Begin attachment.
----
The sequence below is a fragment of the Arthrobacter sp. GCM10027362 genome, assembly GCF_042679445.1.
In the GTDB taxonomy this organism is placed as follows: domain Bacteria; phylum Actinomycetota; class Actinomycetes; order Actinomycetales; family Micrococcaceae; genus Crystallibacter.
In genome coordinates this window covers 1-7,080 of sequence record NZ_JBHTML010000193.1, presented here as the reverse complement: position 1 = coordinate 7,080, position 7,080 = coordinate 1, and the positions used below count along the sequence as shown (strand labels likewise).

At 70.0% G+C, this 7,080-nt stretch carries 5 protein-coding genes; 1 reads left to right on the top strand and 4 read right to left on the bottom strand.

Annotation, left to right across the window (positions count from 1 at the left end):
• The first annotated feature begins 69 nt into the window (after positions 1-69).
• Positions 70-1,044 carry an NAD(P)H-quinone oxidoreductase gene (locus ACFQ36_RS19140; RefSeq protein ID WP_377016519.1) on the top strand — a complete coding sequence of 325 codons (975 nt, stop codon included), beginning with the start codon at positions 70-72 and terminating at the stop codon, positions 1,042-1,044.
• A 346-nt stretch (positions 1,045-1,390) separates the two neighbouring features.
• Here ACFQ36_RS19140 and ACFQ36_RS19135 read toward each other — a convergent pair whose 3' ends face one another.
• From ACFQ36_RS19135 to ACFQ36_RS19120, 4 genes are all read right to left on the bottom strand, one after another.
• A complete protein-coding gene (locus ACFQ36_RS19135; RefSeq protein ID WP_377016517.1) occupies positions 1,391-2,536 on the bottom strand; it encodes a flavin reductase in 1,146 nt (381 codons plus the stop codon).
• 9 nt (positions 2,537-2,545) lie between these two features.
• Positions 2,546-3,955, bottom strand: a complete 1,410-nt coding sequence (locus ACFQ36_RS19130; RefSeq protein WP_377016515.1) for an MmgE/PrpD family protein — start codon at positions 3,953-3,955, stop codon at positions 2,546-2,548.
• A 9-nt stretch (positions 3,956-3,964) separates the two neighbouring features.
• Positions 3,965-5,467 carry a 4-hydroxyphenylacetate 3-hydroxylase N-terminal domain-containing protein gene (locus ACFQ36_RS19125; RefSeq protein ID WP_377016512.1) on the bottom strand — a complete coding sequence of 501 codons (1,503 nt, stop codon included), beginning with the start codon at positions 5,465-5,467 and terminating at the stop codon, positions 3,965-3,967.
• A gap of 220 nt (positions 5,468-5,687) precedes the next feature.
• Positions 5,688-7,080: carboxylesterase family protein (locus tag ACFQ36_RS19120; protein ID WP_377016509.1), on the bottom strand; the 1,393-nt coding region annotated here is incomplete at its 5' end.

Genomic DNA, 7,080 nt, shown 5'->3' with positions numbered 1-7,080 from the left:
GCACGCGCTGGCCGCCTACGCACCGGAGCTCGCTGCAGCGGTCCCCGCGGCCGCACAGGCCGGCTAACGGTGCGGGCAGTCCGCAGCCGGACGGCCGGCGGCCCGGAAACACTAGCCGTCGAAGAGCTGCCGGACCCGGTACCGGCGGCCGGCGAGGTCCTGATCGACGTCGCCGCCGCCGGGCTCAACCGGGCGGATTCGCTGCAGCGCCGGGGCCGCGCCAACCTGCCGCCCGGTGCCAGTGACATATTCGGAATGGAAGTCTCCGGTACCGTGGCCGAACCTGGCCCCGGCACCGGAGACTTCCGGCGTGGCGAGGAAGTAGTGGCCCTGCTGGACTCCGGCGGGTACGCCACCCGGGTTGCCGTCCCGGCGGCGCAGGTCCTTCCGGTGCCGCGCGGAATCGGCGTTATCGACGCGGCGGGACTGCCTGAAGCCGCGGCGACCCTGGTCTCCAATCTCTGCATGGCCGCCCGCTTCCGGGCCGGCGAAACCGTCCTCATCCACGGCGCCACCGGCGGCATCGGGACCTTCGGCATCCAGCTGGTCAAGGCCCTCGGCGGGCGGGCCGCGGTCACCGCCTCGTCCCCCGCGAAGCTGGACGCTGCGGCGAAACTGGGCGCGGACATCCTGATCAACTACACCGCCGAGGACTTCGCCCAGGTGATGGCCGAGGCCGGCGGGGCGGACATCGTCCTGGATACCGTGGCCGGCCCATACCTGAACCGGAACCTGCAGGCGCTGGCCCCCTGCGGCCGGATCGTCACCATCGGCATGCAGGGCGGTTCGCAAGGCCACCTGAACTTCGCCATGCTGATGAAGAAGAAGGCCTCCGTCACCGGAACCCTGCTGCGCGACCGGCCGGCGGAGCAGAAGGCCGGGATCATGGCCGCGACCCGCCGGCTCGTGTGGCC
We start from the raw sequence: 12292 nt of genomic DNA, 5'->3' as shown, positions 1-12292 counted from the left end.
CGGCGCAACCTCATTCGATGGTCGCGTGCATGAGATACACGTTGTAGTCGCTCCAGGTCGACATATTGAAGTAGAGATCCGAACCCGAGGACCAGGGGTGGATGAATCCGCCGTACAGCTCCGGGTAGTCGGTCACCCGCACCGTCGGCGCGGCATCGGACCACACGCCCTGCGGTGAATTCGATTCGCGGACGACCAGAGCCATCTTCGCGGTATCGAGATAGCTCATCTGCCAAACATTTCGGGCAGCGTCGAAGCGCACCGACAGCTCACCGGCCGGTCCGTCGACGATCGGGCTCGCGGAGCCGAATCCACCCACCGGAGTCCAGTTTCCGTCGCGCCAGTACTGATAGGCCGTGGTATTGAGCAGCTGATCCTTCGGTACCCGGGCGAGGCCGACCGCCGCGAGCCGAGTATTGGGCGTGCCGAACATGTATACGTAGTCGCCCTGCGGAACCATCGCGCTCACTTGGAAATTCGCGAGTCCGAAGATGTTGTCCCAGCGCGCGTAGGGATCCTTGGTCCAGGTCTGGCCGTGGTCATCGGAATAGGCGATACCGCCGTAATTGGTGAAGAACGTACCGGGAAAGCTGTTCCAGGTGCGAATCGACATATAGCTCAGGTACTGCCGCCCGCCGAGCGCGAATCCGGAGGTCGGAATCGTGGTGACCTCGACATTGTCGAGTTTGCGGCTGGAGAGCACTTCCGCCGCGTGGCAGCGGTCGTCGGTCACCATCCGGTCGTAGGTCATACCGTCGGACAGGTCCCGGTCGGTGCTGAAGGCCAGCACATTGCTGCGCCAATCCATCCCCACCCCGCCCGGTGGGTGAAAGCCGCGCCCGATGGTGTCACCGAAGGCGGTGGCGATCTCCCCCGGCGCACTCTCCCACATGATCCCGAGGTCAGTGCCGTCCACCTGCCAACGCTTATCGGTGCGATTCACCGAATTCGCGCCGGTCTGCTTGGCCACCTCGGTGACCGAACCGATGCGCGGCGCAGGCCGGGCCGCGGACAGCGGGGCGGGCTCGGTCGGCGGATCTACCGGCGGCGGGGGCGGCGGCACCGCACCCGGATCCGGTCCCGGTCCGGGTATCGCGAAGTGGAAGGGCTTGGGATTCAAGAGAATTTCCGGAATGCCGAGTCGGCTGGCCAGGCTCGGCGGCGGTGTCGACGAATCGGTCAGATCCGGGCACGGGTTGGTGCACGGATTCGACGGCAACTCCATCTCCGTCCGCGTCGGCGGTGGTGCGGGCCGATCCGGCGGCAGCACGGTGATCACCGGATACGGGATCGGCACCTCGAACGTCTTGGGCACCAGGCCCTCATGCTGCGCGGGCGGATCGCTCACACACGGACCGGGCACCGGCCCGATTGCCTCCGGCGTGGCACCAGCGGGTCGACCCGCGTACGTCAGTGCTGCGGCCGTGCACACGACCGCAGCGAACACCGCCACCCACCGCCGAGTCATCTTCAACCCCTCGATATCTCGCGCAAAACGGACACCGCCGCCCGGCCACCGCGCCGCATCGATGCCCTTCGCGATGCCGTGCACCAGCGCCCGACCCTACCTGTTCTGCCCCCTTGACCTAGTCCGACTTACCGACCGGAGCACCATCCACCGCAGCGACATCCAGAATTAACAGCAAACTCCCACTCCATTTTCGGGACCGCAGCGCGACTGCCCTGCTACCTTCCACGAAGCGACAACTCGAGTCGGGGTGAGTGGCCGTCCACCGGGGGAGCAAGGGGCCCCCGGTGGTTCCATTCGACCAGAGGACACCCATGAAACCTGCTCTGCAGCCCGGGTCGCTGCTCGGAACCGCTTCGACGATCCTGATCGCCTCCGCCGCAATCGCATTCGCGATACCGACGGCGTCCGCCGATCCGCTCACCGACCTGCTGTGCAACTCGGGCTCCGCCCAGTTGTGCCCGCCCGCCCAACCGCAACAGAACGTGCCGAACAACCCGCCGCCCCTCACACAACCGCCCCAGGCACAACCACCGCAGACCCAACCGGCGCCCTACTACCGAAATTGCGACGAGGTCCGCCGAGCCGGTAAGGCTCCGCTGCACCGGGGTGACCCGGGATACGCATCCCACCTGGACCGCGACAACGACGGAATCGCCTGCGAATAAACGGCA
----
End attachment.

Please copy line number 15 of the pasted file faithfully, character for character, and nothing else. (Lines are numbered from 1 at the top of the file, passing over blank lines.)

• Positions 3,965-5,467 carry a 4-hydroxyphenylacetate 3-hydroxylase N-terminal domain-containing protein gene (locus ACFQ36_RS19125; RefSeq protein ID WP_377016512.1) on the bottom strand — a complete coding sequence of 501 codons (1,503 nt, stop codon included), beginning with the start codon at positions 5,465-5,467 and terminating at the stop codon, positions 3,965-3,967.